In my previous post, I talked about how I first learned of the Hayduke Trail and came to the possibly insane decision to attempt it as a thru hike. Since it is a relatively young and little known trail, I wanted to give a brief overview of how this trail came to be and what to expect.

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Hayduke Trail 101
The main place to get an overview of the HDT is on the Hayduke Trail website. The idea of the Hayduke Trail was concieved by co-creators Mike Coronella and Joe Mitchell in 1998. They spent years exploring the area to create a route that would accentuate the adventure and beauty of the Southwest. In 2005, Mike and Joe produced The Hayduke Trail Guidebook. It is slowly growing in popularity as more people hike the trail. This year about a dozen or more thru hikers will attempt the hike in each the spring and fall. What Mike and Joe have put together here is quite a beautiful thing. I have an interactive map posted later in this post for those more interested in the route. More of a route than a blazed trail, the two endpoints are about 200mi from each other as the crow flies, yet weaves for over 800mi through six national parks and many other wilderness areas. The trail is usually hiked from east to west in this order crossing these main areas.
-Arches National Park
-Canyonlands National Park
-Capital Reef National Park
-Glen Canyon National Recreation Area
-Grand Staircase/Escalante National Monument
-Bryce Canyon National Park
-Grand Canyon National Park
-Zion National Park

The name ‘Hayduke’ is one that resonates strongly with those passionate about the Southwest. The influential writer, Edward Abbey is known for his fiction and non fiction writings that spanned over 30 years. Abby’s writing often centered on his love and passion for protecting the sanctity of the Southwest lands, stretching through the national parks that border Utah and Arizona. Those paying close attention would have noticed that while on the Appalachian Trail, I listened to two Edward Abbey books, Desert Solitaire and The Monkey Wrench Gang. Desert Solitaire was a wonderfully poetic book Abbey wrote about his time spent as a park ranger at Arches National Park in the 1960s. The Monkey Wrench Gang is a fictional, and very influential book that centers around a small group of environmental “rebels” that set out to protect the lands from development at all costs. The rashest and most extreme of the bunch was George Washington Hayduke III. Hayduke co-creators Joe and Mike, aptly named the trail after Hayduke. It perfectly captures that unbound and rebellious feel of the trail while also giving homage to the sanctity of the area.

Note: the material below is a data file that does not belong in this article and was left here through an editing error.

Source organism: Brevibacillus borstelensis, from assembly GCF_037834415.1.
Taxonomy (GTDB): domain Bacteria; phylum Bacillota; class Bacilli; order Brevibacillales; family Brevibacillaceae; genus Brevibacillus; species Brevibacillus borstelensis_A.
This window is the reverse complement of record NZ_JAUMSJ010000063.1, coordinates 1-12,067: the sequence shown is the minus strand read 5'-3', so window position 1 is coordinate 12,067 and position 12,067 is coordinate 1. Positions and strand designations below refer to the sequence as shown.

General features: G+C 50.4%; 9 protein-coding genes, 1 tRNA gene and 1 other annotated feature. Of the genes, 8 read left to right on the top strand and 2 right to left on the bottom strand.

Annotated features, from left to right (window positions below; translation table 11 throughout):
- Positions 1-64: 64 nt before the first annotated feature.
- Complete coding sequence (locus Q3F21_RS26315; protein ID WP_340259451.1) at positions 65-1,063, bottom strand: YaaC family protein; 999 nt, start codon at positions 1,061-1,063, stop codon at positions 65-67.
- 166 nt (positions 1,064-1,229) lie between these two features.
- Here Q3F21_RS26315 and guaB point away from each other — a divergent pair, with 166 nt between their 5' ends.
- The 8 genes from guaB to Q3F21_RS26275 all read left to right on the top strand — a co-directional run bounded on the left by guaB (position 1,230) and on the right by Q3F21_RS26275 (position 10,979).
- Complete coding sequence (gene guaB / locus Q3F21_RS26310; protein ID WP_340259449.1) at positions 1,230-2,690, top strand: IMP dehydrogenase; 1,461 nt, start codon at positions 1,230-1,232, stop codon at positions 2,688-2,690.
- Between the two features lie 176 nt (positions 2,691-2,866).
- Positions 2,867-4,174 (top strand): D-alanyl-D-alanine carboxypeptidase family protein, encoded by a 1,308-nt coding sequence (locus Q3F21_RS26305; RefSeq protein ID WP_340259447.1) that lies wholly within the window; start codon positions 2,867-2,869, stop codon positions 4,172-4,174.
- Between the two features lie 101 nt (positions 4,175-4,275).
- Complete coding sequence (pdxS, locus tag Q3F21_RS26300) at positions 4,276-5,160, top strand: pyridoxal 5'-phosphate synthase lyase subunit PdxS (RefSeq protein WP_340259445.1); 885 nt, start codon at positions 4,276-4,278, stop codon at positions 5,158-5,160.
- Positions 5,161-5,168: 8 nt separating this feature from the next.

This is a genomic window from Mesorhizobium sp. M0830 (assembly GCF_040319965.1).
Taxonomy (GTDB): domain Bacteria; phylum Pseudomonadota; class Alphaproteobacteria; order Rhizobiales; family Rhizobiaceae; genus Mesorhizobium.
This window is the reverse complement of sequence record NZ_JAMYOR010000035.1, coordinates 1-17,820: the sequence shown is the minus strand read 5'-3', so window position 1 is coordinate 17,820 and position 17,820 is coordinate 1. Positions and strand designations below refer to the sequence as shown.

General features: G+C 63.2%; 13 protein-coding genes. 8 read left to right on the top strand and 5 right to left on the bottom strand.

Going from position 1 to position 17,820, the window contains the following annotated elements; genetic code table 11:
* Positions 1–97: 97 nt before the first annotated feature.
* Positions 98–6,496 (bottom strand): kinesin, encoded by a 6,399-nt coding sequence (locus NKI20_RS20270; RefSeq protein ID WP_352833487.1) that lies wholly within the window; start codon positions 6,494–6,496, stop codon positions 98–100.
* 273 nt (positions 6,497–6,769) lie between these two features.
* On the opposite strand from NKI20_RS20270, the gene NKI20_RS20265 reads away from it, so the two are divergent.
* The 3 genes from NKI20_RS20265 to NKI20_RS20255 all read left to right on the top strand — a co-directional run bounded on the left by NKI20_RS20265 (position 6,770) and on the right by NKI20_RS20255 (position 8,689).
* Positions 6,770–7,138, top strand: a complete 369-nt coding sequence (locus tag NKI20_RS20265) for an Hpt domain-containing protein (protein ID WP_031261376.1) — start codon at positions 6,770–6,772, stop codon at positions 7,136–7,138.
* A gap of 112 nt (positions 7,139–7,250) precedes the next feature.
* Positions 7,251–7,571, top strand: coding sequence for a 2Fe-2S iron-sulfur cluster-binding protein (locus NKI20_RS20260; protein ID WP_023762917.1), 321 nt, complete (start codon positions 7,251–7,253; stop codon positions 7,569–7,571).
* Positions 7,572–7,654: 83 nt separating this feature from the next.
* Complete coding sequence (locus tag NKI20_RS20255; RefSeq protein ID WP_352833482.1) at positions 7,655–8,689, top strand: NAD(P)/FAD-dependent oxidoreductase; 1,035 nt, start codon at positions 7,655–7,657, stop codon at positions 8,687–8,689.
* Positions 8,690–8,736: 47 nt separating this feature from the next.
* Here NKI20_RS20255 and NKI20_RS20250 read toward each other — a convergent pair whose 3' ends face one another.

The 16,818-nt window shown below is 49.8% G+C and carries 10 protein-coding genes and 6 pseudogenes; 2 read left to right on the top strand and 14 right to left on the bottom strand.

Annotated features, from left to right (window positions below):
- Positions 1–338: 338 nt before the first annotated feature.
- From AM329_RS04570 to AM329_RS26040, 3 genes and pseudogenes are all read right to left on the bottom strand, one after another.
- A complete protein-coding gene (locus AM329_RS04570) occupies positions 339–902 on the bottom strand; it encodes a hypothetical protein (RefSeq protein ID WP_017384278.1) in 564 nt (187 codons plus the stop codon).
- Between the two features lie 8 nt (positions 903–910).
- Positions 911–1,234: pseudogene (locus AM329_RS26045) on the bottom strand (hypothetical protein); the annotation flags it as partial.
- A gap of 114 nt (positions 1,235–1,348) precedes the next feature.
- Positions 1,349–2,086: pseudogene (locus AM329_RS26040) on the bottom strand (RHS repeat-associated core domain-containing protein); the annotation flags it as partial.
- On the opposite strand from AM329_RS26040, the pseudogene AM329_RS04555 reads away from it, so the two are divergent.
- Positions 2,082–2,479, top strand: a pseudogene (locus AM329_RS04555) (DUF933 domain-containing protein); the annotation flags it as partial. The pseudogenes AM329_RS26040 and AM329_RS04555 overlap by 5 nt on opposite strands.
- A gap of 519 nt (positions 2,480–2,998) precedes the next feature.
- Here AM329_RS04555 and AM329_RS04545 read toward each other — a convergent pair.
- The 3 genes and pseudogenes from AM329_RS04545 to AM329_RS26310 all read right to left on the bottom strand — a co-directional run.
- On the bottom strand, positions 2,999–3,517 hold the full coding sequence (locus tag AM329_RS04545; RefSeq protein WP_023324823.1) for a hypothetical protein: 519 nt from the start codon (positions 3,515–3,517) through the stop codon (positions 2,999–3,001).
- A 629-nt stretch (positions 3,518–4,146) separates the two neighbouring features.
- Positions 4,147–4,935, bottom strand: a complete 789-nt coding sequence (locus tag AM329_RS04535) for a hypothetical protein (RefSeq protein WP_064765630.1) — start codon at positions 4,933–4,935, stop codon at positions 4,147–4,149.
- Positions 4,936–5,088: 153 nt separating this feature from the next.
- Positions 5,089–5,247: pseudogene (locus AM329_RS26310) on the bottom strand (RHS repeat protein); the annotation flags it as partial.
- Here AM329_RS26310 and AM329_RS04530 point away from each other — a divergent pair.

When Do People Hike the HDT?
Being a desert trail, the fair weather window is slim with people hiking generally in the months of Feb-May in the spring and Sept-November in the fall. The guidebook has the route split into fourteen sections and each alone would make for a great trip, so it is an option to do sections of the trail. Those that thru hike the HDT tend to take 2-3 months to complete the trail and accept that there will be extremes in temps and weather.

Trail or Route?
The Hayduke is more of a route than a trail. It’s lowest point is around 2000 feet in the Grand Canyon and the highpoint is Mt Ellen at 11,419 feet. It is not formally blazed, but Mike and Joe did their best to create a route that would follow preexisting trails. Connecting those trails are where the adventure will lie. It’s a combination of bushwhacking, scrambling (sometimes class 4), service road walking, paved road walking, weaving up, down, and through canyons, wading upstream for miles in cold waters, quicksand, boulder fields, and the fun of pour offs into pools of ice cold water of unknown depths. I know, crazy right?!

It Sounds Kinda Dangerous…
Yes there are some inherent dangers to hiking in such a remote desert location. The combination of the lack of water, rugged terrain, and remoteness is one many are concerned about. The Hayduke tends to be a trail that most do in pairs since there is a higher risk of injury or dehydration and little chance of others walking by in case of an emergency. I have upgraded to carrying a DeLorme inReach which is a device that works by satellite for me to be able to check-in whenever I want, text message if needed in an emergency, or use the SOS button in an extreme situation.

What About Navigation?
I have to say that I am very happy that there are waypoints and tracks that have been developed over the years. I will have the paper maps, but it is nice to also have the ease of using a GPS. I’ll talk in more detail about the navigation, maps, waypoints, and tracks in upcoming posts.